ABSTRACT: High blood pressure (HBP) is a major risk factor for cardiovascular disease (CVD). European hypertension and cardiology societies as well as expert committees on CVD prevention recommend stratifying cardiovascular risk using the SCORE method, the modification of lifestyles to prevent CVD, and achieving good control over risk factors. The EDUCORE (Education and Coronary Risk Evaluation) project aims to determine whether the use of a cardiovascular risk visual learning method--the EDUCORE method--is more effective than normal clinical practice in improving the control of blood pressure within one year in patients with poorly controlled hypertension but no background of CVD;
This work describes a protocol for a clinical trial, randomised by clusters and involving 22 primary healthcare clinics, to test the effectiveness of the EDUCORE method. The number of patients required was 736, all between 40 and 65 years of age (n = 368 in the EDUCORE and control groups), all of whom had been diagnosed with HBP at least one year ago, and all of whom had poorly controlled hypertension (systolic blood pressure >or= 140 mmHg and/or diastolic >or= 90 mmHg). All personnel taking part were explained the trial and trained in its methodology. The EDUCORE method contemplates the visualisation of low risk SCORE scores using images embodying different stages of a high risk action, plus the receipt of a pamphlet explaining how to better maintain cardiac health. The main outcome variable was the control of blood pressure; secondary outcome variables included the SCORE score, therapeutic compliance, quality of life, and total cholesterol level. All outcome variables were measured at the beginning of the experimental period and again at 6 and 12 months. Information on sex, age, educational level, physical activity, body mass index, consumption of medications, change of treatment and blood analysis results was also recorded;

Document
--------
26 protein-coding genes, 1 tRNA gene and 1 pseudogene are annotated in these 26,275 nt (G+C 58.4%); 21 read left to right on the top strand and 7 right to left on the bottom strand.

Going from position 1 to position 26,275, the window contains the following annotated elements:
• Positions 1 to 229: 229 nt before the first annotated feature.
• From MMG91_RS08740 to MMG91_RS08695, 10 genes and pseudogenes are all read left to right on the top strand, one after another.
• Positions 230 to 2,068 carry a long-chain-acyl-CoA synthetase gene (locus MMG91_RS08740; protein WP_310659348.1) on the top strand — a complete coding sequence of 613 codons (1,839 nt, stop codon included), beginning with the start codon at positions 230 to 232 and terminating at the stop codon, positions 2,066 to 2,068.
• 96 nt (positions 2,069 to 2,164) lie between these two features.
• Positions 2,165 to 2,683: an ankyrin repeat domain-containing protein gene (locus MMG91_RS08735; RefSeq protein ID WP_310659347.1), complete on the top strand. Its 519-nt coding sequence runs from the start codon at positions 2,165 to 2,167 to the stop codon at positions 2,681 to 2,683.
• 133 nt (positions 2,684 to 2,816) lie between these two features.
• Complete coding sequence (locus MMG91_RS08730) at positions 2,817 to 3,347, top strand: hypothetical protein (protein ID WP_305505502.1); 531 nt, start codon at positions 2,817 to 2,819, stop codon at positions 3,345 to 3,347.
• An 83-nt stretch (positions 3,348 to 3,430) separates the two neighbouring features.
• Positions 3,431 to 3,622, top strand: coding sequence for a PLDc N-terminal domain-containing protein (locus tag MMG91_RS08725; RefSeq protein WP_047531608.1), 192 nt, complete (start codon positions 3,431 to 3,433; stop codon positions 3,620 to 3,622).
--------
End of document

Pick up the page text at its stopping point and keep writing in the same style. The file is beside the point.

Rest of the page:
The EDUCORE method could provide a simple, inexpensive means of improving blood pressure control, and perhaps other health problems, in the primary healthcare setting;
The trial was registered with ClinicalTrials.gov, number NCT01155973 [http://ClinicalTrials.gov].
BMC Public Health 01/2010; 10:449. · 2.00 Impact Factor